If we can get-together and reduce trade barriers, deregulate insurance across state lines and open up healthy competition, we will soon have new players coming to the health insurance market and provide insurance innovatively, cheaply and more effectively with use of technology as experienced in other sectors. In a time where we have technology providing instant access to payments, transaction clearing, stock trading and fund management in real-time, we are stuck with heavy paper work driven health care industry where it takes days (if not weeks) for a health insurance claim to be adjudicated. As a potential improvement, the health insurance card could be as versatile as a chip-and-pin secure credit card where you could store all your medical history in a jiffy and carry it with you without having to have the health care provider maintain all your health records. It will be as simple as taking your health insurance card to any health care provider of your liking and get a consultation while everyone is seeing the exact same information without paperwork. This way health care is truly managed by the individuals seeking care vs. providers having to manage health records making most of the HIPAA regulation unnecessary.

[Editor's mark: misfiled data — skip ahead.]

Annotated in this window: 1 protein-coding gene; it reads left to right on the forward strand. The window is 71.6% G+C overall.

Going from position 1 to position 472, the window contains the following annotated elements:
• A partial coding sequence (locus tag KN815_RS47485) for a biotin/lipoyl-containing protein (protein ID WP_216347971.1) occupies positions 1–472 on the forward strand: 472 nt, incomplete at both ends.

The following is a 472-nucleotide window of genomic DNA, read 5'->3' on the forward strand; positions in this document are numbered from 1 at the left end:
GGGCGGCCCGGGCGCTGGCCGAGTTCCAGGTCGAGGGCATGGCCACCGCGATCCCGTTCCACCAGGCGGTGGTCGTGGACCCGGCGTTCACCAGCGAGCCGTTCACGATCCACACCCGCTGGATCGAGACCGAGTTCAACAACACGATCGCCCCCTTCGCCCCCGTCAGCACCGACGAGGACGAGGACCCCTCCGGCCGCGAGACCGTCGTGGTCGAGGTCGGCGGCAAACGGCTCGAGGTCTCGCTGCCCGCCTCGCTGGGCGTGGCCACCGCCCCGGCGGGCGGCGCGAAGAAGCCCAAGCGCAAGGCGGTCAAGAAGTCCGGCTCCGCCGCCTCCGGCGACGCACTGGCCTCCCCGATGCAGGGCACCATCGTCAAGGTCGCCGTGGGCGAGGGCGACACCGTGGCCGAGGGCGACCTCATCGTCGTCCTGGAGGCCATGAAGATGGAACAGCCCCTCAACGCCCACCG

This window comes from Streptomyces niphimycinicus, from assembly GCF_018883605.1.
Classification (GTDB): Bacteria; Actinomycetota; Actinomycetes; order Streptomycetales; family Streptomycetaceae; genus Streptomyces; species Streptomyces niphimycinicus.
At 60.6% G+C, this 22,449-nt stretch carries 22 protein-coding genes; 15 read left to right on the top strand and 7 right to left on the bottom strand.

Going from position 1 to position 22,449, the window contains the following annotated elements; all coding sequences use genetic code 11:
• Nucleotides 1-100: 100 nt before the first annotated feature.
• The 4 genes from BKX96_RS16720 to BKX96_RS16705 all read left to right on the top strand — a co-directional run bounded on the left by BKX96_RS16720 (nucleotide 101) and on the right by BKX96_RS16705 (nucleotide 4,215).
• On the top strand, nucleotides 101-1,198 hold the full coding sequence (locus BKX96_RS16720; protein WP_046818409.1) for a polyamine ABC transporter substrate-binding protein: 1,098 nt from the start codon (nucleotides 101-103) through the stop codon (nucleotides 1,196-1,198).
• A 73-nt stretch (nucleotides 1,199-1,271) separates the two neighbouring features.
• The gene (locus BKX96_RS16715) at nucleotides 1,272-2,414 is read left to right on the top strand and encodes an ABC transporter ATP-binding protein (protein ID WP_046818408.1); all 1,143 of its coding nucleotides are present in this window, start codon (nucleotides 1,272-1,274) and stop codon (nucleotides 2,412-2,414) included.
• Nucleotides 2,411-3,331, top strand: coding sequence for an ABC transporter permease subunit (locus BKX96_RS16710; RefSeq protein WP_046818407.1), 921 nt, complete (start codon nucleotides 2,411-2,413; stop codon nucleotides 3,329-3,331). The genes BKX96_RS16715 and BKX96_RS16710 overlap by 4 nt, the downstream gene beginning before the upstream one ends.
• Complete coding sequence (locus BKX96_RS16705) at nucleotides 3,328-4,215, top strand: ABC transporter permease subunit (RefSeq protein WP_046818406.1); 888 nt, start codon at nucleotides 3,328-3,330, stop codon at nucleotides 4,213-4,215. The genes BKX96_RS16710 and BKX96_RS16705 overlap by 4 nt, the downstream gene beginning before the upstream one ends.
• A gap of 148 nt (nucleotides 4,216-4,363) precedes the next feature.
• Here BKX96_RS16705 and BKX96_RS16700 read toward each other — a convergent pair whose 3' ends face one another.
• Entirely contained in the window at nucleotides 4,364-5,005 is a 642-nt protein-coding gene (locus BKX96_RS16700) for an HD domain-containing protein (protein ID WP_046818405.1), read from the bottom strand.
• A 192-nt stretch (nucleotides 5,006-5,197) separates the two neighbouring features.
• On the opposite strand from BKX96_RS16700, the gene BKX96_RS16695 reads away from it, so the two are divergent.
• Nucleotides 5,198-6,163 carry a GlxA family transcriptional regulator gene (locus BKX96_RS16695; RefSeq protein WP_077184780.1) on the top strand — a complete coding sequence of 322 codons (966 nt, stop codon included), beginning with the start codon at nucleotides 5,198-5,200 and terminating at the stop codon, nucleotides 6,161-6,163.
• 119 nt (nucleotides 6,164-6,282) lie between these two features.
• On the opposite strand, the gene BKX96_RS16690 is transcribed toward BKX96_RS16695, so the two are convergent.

The real crux of the issue is such a discourse on innovative solutions, meaningful reductions of cost or improvement of access and quality never happens in the government as governments are never in the business of constant improvement unlike the private enterprise facing open competition. This is why expecting innovation and progress from the government is an oxymoron and moving to a single payer system will eventually result in poor quality of health care at a much higher price with no options. Think about it, if it were up to the government, would they have created Uber, Airbnb, iPhone or Mobile banking? No they would not. It takes entrepreneurs to create a whole new industry and marketplace to improve our human condition by satisfying the needs that others have not looked at. Governments have never provided such a function in a society. If it were just up to the government, people in New York City will simply be using Yellow Cab and if there are no cabs available because of rush hour or bad weather, tough luck. It took an Uber entrepreneur to see the unfulfilled need of those waiting for a cab but couldn’t get one on time even when they were prepared to pay higher price. And it was the marrying of such demand with people who owned cars and liked to make extra money that dramatically improved transportation. If it were for government, we would be stuck to booking hotels for our holiday travels, but thanks to an Airbnb entrepreneur, we can now travel with our family and stay in home like residences at affordable prices with also the option of resort like experience of high end private properties that would have been completely inaccessible otherwise. So we should hence be wary of a glossy government program to substitute a free market enterprise system and its ingenuity as most often the name of such government programs are the very opposite of what it purports to accomplish. Like the oxymoron name of ‘Affordable Care Act’!